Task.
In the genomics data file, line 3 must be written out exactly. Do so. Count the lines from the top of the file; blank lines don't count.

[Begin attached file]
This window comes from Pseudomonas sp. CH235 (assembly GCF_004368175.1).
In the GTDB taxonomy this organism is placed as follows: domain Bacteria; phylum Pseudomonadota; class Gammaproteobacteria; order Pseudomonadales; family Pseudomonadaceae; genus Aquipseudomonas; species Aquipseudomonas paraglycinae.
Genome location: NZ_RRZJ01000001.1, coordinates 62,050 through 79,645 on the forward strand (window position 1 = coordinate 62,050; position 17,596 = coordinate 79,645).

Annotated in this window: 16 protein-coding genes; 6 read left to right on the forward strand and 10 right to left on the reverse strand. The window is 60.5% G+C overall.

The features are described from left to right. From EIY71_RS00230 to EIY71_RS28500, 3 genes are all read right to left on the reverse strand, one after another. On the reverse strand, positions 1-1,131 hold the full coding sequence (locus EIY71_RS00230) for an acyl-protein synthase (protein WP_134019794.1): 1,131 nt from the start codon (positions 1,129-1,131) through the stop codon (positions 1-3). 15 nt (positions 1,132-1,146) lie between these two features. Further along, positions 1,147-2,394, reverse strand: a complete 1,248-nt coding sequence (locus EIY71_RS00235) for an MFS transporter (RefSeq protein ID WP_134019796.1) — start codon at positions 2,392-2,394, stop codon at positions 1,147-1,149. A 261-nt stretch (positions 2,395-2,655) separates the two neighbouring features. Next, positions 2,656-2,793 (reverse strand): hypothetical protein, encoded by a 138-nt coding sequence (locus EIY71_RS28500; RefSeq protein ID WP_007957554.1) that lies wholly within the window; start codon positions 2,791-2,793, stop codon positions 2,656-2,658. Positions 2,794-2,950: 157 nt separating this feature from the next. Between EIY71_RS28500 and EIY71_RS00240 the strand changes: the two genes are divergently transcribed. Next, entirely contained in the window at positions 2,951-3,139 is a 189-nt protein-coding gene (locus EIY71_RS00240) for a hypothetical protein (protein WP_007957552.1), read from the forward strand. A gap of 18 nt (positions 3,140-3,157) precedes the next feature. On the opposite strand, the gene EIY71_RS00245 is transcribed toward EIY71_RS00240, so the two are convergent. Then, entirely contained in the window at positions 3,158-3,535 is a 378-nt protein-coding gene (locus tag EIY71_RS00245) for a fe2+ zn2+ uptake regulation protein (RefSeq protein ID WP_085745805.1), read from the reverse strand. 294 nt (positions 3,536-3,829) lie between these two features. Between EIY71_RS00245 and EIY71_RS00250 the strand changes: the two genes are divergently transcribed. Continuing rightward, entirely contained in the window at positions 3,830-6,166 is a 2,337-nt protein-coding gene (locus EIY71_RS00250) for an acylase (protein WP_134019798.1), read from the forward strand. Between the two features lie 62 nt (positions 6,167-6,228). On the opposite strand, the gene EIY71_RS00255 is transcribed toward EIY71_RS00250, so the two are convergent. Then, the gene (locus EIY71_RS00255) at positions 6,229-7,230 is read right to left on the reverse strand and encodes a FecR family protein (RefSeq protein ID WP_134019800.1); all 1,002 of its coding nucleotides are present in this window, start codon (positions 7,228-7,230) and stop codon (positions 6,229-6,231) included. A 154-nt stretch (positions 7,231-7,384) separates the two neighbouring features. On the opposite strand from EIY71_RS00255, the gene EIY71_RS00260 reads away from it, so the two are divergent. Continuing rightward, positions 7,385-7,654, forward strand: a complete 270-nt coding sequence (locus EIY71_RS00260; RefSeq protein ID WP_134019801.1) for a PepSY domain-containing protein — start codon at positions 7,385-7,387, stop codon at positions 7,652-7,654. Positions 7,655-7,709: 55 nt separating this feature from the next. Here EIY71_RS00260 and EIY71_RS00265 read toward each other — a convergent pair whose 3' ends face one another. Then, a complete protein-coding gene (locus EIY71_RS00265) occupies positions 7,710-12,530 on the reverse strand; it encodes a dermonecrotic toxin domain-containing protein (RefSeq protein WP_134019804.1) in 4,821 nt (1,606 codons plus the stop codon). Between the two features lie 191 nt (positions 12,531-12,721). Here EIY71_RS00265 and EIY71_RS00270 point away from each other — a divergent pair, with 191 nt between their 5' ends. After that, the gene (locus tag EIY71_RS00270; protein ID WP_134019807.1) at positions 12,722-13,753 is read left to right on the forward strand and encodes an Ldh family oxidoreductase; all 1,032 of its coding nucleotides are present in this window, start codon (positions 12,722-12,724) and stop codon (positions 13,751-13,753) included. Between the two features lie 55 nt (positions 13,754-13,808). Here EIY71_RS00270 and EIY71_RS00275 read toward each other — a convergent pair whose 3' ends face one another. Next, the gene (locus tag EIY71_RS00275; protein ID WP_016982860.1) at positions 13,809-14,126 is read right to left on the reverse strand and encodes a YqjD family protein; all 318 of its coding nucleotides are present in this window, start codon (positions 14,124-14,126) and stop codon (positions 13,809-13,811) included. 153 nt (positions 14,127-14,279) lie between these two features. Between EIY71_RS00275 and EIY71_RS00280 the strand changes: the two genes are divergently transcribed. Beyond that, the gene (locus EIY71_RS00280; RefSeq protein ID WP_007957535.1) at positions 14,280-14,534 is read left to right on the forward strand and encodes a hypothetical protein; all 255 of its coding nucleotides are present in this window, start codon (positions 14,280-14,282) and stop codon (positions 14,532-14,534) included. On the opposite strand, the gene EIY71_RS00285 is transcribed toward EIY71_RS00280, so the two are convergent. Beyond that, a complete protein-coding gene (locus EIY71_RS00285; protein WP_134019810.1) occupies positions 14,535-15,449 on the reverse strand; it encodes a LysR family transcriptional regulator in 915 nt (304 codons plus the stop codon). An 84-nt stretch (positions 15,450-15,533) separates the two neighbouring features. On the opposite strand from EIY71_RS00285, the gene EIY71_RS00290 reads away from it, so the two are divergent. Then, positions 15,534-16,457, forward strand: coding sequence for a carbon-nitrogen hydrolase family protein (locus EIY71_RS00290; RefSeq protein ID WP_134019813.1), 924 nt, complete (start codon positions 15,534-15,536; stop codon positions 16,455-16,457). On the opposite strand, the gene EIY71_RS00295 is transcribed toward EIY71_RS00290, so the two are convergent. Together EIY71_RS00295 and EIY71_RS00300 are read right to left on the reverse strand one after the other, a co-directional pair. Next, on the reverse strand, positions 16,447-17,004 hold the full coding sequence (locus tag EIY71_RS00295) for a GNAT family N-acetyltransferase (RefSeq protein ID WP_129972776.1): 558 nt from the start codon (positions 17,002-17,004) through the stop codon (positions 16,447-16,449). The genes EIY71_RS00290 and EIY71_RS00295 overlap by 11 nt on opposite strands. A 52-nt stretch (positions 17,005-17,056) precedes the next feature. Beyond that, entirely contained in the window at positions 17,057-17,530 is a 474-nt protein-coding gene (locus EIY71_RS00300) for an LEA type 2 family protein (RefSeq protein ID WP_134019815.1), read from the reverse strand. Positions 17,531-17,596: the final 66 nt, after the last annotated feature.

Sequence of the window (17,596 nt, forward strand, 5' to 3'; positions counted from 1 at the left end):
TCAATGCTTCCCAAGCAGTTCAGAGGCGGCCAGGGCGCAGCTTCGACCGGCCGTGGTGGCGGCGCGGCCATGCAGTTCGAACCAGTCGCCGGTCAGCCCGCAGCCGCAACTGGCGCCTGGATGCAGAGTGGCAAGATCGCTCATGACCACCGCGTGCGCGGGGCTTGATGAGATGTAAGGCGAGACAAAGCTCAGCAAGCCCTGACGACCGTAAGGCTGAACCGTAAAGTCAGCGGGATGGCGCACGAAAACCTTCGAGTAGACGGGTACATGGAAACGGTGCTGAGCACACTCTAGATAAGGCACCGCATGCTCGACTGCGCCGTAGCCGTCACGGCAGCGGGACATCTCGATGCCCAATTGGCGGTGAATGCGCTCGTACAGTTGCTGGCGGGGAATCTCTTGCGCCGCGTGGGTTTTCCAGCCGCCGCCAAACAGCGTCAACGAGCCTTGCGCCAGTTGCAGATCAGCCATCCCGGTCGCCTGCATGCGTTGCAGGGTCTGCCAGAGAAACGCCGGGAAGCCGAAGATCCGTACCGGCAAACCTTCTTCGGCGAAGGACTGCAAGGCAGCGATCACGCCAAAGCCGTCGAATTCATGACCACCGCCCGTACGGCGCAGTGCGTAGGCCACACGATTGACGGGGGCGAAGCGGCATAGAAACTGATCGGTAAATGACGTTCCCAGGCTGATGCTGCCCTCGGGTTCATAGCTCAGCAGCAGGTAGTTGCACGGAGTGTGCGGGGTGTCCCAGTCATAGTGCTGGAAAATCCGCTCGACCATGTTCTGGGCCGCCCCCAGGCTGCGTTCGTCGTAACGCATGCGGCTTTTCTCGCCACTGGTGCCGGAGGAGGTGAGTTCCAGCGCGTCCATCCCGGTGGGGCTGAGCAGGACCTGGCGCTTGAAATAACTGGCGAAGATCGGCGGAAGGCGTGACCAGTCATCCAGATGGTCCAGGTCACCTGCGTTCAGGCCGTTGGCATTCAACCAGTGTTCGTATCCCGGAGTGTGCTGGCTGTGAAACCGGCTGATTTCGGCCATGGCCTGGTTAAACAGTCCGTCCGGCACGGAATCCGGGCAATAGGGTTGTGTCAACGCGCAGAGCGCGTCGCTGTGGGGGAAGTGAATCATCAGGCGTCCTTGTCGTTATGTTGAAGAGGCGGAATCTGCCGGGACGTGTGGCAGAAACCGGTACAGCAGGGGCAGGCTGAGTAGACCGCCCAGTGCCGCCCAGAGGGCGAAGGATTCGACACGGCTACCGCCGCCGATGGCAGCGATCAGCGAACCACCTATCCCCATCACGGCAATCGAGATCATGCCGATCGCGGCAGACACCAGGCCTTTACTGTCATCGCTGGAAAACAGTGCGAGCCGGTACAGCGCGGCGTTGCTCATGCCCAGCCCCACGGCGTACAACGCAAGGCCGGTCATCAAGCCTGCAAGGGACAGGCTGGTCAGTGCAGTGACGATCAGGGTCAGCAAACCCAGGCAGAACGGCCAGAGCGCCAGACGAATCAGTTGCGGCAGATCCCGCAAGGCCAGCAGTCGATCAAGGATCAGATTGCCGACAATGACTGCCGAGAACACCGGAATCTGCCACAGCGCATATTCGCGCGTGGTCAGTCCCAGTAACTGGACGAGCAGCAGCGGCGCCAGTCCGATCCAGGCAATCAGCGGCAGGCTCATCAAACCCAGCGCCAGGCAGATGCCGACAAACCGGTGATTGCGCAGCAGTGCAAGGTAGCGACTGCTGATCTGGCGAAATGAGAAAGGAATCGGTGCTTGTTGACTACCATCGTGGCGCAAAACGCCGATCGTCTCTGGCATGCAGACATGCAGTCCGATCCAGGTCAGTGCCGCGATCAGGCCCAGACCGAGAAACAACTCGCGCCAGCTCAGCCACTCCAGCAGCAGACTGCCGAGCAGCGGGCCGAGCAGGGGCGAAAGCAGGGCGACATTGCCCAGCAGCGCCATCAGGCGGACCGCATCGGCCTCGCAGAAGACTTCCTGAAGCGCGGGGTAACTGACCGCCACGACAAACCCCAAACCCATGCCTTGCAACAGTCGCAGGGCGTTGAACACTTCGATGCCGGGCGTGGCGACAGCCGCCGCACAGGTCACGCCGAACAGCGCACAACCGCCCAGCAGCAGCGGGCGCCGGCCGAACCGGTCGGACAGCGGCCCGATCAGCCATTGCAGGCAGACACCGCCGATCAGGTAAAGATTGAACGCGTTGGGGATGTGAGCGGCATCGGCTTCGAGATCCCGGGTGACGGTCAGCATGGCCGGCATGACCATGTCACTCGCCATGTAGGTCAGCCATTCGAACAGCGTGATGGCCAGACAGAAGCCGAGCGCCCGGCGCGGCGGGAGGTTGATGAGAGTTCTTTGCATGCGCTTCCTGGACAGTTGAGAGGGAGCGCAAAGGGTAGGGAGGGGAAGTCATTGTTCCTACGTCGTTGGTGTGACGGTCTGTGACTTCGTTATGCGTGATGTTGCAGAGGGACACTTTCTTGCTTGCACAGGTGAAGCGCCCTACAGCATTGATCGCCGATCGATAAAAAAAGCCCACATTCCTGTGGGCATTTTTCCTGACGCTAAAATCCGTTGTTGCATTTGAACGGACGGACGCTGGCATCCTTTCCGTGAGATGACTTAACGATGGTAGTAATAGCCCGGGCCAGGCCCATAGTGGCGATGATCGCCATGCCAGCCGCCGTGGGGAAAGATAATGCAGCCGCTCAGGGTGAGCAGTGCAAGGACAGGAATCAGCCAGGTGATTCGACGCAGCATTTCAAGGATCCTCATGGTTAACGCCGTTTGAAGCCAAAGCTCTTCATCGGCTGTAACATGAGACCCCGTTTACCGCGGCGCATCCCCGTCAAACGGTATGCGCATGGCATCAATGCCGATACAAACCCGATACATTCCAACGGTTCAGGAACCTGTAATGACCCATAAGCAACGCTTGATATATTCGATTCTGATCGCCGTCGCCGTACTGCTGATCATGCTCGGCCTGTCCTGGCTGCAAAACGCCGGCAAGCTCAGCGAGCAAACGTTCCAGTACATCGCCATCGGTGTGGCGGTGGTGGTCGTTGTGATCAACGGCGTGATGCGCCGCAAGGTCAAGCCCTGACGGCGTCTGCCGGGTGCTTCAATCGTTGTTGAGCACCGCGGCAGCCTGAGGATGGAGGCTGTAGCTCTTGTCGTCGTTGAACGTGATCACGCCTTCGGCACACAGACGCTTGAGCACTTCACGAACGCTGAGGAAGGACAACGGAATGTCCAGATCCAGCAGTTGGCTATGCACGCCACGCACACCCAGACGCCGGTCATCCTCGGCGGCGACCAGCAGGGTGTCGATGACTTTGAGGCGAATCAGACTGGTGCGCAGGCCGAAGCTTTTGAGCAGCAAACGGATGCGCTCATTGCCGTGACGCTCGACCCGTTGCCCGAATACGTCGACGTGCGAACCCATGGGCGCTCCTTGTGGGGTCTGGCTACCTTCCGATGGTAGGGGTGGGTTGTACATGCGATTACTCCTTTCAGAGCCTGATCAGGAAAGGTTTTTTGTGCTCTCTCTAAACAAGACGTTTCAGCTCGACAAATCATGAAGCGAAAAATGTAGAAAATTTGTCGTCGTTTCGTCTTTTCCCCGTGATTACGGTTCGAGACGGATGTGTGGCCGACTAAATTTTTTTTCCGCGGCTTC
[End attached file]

Genome location: NZ_RRZJ01000001.1, coordinates 62,050 through 79,645 on the forward strand (window position 1 = coordinate 62,050; position 17,596 = coordinate 79,645).